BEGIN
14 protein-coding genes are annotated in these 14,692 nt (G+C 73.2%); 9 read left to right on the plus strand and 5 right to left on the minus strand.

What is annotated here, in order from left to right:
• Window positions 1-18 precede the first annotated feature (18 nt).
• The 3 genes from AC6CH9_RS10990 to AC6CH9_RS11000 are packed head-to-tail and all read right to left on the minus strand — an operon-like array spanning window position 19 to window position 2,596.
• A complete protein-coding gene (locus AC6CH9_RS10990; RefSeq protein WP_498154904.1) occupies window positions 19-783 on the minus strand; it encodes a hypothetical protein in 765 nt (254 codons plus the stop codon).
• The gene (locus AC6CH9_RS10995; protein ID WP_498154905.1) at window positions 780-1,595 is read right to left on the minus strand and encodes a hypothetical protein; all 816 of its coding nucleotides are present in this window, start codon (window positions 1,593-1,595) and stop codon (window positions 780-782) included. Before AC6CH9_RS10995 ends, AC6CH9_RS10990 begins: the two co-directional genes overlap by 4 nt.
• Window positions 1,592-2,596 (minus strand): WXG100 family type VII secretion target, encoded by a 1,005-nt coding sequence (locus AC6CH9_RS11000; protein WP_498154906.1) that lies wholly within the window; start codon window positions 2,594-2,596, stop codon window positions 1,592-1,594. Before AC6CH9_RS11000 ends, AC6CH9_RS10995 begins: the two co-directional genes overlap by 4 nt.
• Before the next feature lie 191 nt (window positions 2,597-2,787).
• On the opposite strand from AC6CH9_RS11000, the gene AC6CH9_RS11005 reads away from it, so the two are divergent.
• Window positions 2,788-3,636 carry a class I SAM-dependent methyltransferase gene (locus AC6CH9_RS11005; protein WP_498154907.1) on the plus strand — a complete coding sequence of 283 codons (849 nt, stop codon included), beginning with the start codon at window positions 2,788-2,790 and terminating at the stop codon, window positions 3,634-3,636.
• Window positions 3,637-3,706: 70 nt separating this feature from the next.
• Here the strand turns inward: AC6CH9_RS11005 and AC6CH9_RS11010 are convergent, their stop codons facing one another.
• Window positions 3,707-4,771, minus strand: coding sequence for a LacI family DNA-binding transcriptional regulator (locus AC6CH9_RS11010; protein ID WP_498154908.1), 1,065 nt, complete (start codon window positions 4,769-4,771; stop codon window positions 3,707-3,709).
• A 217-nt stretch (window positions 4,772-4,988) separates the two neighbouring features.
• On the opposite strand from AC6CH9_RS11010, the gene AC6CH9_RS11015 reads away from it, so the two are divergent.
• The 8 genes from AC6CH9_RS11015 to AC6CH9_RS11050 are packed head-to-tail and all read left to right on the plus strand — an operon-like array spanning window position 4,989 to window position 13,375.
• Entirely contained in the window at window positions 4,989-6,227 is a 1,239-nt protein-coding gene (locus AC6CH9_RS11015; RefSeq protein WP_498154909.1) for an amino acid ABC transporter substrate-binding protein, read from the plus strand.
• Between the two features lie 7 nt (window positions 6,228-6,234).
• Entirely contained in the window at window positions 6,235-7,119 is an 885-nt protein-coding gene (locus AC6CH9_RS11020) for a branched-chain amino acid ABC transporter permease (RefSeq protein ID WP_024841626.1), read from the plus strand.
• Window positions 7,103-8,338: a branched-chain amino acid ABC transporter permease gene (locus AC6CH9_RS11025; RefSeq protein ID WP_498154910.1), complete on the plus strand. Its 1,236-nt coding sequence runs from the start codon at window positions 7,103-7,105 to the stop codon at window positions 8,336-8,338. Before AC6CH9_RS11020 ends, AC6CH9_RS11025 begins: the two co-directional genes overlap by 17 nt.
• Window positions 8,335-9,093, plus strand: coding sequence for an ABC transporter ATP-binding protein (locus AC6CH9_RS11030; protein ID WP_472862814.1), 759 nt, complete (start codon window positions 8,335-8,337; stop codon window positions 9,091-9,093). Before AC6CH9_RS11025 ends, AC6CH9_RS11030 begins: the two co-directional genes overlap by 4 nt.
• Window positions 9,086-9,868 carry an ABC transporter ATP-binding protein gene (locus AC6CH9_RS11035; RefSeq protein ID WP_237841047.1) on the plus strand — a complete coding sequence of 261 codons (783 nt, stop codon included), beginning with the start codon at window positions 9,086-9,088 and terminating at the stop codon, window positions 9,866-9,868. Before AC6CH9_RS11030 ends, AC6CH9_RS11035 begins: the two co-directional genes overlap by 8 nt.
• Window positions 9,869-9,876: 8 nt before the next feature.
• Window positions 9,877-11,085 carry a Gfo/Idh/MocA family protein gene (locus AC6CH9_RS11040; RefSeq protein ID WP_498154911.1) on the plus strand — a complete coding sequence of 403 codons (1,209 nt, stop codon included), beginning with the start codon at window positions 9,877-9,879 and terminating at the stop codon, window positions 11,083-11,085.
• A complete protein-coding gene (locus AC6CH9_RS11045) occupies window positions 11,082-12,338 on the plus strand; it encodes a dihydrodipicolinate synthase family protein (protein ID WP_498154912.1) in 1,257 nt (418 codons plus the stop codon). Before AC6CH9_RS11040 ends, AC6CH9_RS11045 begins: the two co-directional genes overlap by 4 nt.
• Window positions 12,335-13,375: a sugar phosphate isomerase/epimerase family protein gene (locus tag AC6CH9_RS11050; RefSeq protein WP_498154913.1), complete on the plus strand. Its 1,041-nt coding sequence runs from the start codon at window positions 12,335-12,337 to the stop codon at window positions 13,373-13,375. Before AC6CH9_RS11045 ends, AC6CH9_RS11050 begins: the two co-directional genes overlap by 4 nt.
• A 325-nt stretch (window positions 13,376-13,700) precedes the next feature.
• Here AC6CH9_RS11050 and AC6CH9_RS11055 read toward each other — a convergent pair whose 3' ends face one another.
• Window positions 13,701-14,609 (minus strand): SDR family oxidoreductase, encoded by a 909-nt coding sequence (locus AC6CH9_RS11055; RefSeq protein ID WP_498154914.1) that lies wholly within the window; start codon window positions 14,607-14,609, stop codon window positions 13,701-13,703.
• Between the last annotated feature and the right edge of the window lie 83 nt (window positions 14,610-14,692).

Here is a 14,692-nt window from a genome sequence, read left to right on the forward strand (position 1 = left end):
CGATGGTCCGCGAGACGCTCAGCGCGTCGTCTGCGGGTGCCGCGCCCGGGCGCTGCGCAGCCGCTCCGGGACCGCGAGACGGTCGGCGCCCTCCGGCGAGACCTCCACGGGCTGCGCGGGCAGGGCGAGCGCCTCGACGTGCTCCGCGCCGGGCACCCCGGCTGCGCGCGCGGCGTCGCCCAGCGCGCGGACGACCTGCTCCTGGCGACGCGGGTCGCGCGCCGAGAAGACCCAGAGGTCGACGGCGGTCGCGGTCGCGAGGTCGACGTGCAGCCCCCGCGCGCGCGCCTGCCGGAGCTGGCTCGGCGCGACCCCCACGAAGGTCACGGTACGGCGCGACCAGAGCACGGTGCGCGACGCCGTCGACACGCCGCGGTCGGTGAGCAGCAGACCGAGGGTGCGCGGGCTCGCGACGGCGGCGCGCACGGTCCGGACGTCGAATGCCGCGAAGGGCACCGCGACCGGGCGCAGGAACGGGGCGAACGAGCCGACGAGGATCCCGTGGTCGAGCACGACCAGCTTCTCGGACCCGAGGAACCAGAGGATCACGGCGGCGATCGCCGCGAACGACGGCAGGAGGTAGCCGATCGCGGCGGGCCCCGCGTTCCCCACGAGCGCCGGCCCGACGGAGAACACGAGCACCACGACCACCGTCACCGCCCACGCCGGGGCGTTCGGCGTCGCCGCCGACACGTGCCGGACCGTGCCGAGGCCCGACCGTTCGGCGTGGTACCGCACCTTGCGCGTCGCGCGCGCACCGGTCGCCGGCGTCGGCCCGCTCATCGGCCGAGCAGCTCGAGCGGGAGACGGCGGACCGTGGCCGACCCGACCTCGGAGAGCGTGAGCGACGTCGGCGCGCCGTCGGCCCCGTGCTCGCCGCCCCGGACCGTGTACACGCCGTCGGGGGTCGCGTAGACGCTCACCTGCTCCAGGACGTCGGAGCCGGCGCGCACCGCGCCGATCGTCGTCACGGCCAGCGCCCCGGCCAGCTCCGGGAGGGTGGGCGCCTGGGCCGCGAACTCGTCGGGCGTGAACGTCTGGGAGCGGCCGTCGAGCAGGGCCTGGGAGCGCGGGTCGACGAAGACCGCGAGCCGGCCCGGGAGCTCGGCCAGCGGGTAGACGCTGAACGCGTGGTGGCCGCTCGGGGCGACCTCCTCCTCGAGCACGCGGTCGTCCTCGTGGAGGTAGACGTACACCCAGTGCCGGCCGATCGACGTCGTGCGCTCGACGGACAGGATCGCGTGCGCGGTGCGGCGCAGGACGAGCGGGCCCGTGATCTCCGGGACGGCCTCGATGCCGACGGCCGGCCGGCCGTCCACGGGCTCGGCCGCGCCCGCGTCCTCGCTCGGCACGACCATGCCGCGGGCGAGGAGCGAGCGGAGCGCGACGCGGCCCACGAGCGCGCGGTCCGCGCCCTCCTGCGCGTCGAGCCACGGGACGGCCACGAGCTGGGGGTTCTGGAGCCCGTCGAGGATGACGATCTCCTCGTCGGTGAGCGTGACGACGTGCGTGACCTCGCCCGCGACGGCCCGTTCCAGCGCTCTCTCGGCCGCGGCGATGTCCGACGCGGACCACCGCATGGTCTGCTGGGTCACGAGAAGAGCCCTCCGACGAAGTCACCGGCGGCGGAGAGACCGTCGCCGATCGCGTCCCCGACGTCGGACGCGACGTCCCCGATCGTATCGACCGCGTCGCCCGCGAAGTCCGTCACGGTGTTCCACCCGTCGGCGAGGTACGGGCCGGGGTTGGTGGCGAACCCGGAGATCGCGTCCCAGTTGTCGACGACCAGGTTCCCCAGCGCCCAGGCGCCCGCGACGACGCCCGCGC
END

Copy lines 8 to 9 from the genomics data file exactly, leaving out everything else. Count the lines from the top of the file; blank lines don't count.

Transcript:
• Before the next feature lie 191 nt (window positions 2,597-2,787).
• On the opposite strand from AC6CH9_RS11000, the gene AC6CH9_RS11005 reads away from it, so the two are divergent.